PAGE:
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Agamenticus and Passaconaway

 Passaconaway and Agamenticus

Chapter IX
Stories of Maine
by Sophia Mariam Swett

GORGEANA, the first city of Maine, was planted in the wilderness. The ambition of its founder, Sir Ferdinando Gorges, to establish a colony in Maine had, as we have seen in connection with the Plymouth Company, been thwarted and disappointed at every point.

When he secured a private grant of twenty-four thousand acres on each side of York River, he determined to plant a small colony there at his own expense. He called his colony Agamenticus at first, from the name of the mountain, famous in the aboriginal legends, which looked down upon it.

" Agamenticus " signifies, in the Indian tongue, " the other side of the river." The name is applied to a beautiful elevation, or rather three elevations joined together, well wooded, and rising by gentle slopes, not rocky or steep like the Mount Desert mountains, but with a large crowning rock upon its summit. This mountain is a famous landmark for mariners, and is thought to have been the first land of the New World that revealed itself to Gosnold, in 1603. He is supposed to have landed at York Nubble and to have named it Savage Rock. The mountain is five or six miles from the shore, while Boon Island, the first land to be approached in that neighborhood, is seven miles farther.

It was to Agamenticus that Wonolancet, the peaceloving son of the great Passaconaway, is thought to have retired when he refused to take part in the long and bloody King Philip's War. St. Aspinquid, of Indian tradition, who died on the mountain, and whose gravestone is still to be seen there, is said to have been Passaconaway himself.

St. Aspinquid died May I, 1682, and is said to have been born in 1588, being therefore about ninety-four when he died. He was over forty when he was converted to Christianity, and from that time devoted himself to preaching the gospel to the Indians.

His funeral obsequies were attended by many sachems of various tribes, and celebrated by a grand hunt of the warriors, at which were slain ninety-nine bears, thirtysix moose, eighty-two wild cats, and thirty-eight porcupines.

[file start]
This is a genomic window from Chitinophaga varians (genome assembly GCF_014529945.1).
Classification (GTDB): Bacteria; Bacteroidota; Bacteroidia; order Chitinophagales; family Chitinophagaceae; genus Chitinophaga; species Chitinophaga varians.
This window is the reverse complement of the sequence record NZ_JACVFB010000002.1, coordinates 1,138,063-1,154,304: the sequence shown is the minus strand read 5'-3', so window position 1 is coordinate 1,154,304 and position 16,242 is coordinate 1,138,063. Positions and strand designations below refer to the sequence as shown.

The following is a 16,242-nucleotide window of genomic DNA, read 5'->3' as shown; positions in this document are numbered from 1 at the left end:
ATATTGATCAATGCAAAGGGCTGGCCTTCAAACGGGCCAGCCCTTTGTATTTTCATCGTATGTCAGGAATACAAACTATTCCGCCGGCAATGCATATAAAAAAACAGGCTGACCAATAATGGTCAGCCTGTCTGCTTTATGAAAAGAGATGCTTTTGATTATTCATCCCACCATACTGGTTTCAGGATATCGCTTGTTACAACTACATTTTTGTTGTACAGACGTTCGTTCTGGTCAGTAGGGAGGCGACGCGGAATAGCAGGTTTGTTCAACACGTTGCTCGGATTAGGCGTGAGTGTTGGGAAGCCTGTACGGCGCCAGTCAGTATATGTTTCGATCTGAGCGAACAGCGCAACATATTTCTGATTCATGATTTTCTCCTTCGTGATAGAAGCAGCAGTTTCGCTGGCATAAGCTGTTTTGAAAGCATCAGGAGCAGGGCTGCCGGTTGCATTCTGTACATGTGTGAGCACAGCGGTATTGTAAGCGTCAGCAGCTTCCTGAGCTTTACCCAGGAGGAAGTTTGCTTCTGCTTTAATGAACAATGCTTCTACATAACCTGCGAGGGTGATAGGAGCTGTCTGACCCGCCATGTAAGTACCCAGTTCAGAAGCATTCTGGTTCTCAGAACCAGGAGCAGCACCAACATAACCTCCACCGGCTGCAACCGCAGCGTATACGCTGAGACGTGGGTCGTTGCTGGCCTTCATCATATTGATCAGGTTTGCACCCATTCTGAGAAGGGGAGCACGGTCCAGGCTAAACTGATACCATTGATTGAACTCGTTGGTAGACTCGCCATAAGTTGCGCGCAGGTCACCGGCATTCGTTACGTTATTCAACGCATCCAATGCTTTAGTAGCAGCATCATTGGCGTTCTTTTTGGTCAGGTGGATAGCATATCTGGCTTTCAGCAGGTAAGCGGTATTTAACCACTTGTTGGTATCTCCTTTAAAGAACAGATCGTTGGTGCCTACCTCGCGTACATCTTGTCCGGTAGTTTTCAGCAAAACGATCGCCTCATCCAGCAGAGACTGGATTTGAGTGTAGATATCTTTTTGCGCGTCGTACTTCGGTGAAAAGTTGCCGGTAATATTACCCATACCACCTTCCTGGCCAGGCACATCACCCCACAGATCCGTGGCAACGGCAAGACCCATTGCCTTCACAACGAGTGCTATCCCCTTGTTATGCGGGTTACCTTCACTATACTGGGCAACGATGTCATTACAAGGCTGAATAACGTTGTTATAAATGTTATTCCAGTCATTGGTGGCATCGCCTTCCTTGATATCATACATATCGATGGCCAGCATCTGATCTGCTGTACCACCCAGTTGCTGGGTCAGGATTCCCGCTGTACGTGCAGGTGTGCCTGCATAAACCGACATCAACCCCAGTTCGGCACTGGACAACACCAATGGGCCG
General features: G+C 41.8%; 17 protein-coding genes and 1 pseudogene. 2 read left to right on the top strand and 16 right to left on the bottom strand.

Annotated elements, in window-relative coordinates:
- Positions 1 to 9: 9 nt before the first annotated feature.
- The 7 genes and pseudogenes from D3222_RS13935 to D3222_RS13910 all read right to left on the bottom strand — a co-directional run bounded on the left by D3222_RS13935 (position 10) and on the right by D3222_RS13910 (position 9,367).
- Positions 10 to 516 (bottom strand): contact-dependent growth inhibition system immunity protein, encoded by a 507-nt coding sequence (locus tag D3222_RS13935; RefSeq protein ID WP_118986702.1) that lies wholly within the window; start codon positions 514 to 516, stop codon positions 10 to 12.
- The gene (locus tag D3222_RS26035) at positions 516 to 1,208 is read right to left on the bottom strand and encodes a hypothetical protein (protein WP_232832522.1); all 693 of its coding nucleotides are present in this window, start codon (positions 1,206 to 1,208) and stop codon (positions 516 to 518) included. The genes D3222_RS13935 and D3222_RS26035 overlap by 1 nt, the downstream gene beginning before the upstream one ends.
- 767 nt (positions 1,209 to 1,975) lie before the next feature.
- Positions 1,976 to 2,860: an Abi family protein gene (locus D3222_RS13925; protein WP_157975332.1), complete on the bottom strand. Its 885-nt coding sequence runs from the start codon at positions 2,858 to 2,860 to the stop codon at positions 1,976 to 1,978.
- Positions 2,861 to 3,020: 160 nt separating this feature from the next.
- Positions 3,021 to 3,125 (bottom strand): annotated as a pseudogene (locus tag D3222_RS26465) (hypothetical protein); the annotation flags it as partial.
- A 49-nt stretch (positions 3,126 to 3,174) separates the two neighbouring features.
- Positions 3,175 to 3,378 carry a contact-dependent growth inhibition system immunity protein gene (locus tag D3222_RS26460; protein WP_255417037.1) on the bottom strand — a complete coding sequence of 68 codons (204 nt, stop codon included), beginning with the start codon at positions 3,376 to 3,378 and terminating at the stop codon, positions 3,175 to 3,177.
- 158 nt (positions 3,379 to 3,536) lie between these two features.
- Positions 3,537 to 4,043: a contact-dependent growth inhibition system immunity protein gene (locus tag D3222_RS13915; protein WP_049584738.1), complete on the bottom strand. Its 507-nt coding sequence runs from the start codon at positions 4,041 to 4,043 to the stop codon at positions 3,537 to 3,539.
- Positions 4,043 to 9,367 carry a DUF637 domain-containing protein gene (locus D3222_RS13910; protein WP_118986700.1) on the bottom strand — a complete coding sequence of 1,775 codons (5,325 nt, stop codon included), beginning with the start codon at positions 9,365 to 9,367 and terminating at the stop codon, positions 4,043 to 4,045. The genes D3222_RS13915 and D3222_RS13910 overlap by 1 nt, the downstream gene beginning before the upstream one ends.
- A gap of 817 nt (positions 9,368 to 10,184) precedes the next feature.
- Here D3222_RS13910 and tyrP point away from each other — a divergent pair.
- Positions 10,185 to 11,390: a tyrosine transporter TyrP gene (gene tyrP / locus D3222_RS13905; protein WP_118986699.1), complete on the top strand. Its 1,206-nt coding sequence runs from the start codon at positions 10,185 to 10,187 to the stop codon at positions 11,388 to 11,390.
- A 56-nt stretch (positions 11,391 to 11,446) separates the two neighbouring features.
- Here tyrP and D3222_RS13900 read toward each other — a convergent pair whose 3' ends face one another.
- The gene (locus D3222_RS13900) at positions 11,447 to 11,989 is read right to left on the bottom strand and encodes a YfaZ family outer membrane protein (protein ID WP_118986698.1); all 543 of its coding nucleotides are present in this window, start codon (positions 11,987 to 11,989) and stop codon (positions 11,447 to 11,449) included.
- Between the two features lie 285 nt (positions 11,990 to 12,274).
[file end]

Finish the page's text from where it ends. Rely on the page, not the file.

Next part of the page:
That Passaconaway was living at as late a date as 1660 is shown by an anecdote of that year told of him in an ancient Indian biography.

Manataqua, sachem of Saugus, had made known to Passaconaway that he wished to marry his daughter. This being agreeable to all parties, the wedding soon took place, at the residence- of Passaconaway, and the hilarity wound up with a great feast.

According to Indian customs when the contracting parties are of high station, Passaconaway ordered a select number of his men to accompany the newly married pair to the husband's home. When they had arrived there, several days of feasting followed, for the entertainment of such of the husband's friends as were unable to be present at the ceremony, as well as for the escort, who, when the rejoicings were over, returned to Penacook.

Some time after, the wife of Manataqua expressed a desire to visit her father's house. She was permitted to go, and a select company was chosen by her husband to conduct her safely through the forest. When she wished to return to her husband, her father, instead of conveying her, as before, sent to the young sachem to come and take her away.

Manataqua was highly indignant at this message, and sent his father-in-law this answer: " When she departed from me, I caused my men to escort her to your dwelling, as became a chief. She now having an intention to return to me, I did expect the same."

The elder sachem was angry jn his turn, and sent back an answer which only increased the difficulty, and it is supposed that the connection between the new husband and wife was terminated by this disregard of ceremony on the part of her father.


Passaconaway's character was certainly like that ascribed to St. Aspinquid. In his youth he was supposed to have magic powers, and his people believed that he could burn a leaf to ashes and then restore to it nature's vivid greenness. They never doubted that he could raise a living serpent from the skin of a dead one, and many warriors testified that they had seen him turn himself into a flame to burn up his enemies.


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